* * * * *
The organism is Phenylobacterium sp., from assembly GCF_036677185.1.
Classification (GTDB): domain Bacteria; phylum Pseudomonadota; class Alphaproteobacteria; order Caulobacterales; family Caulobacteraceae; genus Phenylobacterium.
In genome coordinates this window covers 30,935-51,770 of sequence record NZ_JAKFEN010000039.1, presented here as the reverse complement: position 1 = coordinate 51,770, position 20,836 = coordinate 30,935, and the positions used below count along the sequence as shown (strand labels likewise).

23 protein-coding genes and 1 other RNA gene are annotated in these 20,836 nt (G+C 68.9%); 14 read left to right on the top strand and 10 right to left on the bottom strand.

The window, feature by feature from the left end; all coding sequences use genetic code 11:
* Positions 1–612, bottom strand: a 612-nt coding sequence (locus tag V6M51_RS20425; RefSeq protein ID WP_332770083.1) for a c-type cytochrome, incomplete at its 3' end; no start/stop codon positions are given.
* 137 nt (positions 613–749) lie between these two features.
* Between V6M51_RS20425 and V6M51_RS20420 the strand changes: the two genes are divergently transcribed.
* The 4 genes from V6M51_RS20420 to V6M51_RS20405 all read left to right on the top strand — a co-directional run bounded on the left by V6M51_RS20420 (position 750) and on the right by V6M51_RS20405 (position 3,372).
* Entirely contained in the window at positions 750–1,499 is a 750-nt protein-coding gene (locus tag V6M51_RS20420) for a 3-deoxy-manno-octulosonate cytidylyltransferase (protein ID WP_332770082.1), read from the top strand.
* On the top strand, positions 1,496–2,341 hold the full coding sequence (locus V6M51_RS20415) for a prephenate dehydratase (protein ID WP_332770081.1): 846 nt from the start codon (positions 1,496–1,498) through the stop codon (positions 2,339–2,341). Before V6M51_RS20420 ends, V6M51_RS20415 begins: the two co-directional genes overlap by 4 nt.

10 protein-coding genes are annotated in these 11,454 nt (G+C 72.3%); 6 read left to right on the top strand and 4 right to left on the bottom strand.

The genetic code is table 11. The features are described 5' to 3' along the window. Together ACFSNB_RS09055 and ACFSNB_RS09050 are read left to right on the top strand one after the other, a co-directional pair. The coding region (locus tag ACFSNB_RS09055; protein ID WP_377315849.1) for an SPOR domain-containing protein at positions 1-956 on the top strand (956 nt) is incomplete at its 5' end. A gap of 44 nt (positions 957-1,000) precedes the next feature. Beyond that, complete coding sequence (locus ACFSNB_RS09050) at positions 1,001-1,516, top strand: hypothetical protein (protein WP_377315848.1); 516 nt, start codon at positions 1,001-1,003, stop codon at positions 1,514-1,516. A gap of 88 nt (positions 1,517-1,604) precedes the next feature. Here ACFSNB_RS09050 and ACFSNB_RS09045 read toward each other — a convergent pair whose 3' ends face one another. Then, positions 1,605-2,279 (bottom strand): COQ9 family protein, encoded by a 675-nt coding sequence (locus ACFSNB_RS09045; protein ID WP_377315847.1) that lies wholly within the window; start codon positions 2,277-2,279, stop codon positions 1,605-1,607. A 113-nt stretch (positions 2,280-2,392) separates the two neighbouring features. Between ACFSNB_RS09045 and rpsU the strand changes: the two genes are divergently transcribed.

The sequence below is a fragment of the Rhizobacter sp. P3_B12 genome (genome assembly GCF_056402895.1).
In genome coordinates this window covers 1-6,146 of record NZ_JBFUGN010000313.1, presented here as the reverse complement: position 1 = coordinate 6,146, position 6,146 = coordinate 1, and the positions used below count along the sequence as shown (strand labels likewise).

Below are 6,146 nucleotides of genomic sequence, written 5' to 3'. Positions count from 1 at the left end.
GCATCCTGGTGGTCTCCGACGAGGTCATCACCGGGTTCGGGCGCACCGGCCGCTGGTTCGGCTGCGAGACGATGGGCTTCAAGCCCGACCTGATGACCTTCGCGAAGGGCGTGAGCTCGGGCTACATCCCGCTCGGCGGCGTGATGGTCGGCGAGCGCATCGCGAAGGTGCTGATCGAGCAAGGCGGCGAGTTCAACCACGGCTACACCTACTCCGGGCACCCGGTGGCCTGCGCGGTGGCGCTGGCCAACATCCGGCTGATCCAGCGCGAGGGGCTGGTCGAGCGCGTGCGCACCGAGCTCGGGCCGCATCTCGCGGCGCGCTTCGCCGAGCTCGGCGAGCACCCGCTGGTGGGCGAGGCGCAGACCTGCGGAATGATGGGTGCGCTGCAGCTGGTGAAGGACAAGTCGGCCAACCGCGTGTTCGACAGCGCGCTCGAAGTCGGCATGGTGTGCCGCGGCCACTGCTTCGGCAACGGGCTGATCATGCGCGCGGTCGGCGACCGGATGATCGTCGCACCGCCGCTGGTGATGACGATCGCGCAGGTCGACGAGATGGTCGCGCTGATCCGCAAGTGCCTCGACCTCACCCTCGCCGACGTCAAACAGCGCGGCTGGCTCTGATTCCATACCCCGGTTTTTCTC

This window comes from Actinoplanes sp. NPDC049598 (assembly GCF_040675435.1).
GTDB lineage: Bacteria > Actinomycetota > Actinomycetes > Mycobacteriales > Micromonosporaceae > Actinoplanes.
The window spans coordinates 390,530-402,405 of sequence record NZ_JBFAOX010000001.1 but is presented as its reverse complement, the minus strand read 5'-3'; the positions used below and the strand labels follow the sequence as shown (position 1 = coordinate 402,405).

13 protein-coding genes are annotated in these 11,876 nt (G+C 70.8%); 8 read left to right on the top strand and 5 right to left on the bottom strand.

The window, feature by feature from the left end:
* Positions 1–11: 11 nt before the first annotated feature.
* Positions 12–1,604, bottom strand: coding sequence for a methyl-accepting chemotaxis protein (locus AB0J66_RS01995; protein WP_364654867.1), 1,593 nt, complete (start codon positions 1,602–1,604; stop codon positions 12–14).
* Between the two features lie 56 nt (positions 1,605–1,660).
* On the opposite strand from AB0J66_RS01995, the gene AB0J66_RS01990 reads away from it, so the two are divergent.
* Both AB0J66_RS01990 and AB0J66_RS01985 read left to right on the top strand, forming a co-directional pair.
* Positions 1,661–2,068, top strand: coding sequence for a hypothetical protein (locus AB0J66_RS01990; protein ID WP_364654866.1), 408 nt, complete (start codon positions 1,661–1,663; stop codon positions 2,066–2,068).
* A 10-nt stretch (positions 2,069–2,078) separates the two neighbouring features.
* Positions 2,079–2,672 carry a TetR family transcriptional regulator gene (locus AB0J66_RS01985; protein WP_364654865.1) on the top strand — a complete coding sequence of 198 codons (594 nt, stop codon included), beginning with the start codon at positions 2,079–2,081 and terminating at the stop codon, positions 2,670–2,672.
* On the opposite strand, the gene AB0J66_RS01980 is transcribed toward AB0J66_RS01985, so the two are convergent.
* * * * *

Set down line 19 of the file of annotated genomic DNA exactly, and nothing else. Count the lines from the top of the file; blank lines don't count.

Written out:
GTDB lineage: Bacteria > Actinomycetota > Actinomycetes > Mycobacteriales > Micromonosporaceae > Actinoplanes.